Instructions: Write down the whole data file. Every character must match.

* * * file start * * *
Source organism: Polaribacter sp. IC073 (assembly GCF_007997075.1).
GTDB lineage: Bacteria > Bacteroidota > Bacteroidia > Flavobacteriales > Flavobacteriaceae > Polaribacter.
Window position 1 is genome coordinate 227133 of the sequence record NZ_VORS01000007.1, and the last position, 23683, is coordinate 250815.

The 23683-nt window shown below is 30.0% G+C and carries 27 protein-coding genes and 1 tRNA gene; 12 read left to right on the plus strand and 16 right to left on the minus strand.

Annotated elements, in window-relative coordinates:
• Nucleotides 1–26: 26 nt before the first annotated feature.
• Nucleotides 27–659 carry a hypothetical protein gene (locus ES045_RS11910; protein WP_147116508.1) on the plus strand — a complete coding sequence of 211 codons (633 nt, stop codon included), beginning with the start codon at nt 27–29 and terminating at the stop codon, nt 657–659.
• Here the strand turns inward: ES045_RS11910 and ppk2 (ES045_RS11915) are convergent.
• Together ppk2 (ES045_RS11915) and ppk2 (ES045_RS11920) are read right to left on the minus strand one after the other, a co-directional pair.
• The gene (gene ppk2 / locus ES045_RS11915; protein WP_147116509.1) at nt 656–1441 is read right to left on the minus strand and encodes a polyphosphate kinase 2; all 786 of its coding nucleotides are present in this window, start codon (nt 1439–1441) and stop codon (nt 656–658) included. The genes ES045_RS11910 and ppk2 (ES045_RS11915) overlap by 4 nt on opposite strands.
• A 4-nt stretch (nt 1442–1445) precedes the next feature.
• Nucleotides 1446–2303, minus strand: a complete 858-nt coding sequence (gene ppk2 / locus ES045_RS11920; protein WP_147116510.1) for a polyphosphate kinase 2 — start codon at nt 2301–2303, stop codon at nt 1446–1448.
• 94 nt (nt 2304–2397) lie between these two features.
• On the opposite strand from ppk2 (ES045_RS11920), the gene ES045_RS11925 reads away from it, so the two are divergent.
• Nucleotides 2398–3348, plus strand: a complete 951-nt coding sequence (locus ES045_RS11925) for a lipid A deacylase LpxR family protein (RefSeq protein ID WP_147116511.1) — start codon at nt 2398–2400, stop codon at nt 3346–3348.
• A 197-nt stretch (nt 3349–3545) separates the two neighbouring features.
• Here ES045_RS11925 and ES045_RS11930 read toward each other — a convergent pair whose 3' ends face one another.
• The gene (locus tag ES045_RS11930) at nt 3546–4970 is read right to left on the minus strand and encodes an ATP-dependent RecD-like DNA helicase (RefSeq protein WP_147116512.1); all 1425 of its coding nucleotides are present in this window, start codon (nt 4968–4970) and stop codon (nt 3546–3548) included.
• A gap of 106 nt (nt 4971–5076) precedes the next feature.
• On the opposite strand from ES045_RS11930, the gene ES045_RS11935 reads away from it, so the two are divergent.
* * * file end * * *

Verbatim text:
Source organism: Polaribacter sp. IC073 (assembly GCF_007997075.1).
GTDB lineage: Bacteria > Bacteroidota > Bacteroidia > Flavobacteriales > Flavobacteriaceae > Polaribacter.
Window position 1 is genome coordinate 227133 of the sequence record NZ_VORS01000007.1, and the last position, 23683, is coordinate 250815.

The 23683-nt window shown below is 30.0% G+C and carries 27 protein-coding genes and 1 tRNA gene; 12 read left to right on the plus strand and 16 right to left on the minus strand.

Annotated elements, in window-relative coordinates:
• Nucleotides 1–26: 26 nt before the first annotated feature.
• Nucleotides 27–659 carry a hypothetical protein gene (locus ES045_RS11910; protein WP_147116508.1) on the plus strand — a complete coding sequence of 211 codons (633 nt, stop codon included), beginning with the start codon at nt 27–29 and terminating at the stop codon, nt 657–659.
• Here the strand turns inward: ES045_RS11910 and ppk2 (ES045_RS11915) are convergent.
• Together ppk2 (ES045_RS11915) and ppk2 (ES045_RS11920) are read right to left on the minus strand one after the other, a co-directional pair.
• The gene (gene ppk2 / locus ES045_RS11915; protein WP_147116509.1) at nt 656–1441 is read right to left on the minus strand and encodes a polyphosphate kinase 2; all 786 of its coding nucleotides are present in this window, start codon (nt 1439–1441) and stop codon (nt 656–658) included. The genes ES045_RS11910 and ppk2 (ES045_RS11915) overlap by 4 nt on opposite strands.
• A 4-nt stretch (nt 1442–1445) precedes the next feature.
• Nucleotides 1446–2303, minus strand: a complete 858-nt coding sequence (gene ppk2 / locus ES045_RS11920; protein WP_147116510.1) for a polyphosphate kinase 2 — start codon at nt 2301–2303, stop codon at nt 1446–1448.
• 94 nt (nt 2304–2397) lie between these two features.
• On the opposite strand from ppk2 (ES045_RS11920), the gene ES045_RS11925 reads away from it, so the two are divergent.
• Nucleotides 2398–3348, plus strand: a complete 951-nt coding sequence (locus ES045_RS11925) for a lipid A deacylase LpxR family protein (RefSeq protein ID WP_147116511.1) — start codon at nt 2398–2400, stop codon at nt 3346–3348.
• A 197-nt stretch (nt 3349–3545) separates the two neighbouring features.
• Here ES045_RS11925 and ES045_RS11930 read toward each other — a convergent pair whose 3' ends face one another.
• The gene (locus tag ES045_RS11930) at nt 3546–4970 is read right to left on the minus strand and encodes an ATP-dependent RecD-like DNA helicase (RefSeq protein WP_147116512.1); all 1425 of its coding nucleotides are present in this window, start codon (nt 4968–4970) and stop codon (nt 3546–3548) included.
• A gap of 106 nt (nt 4971–5076) precedes the next feature.
• On the opposite strand from ES045_RS11930, the gene ES045_RS11935 reads away from it, so the two are divergent.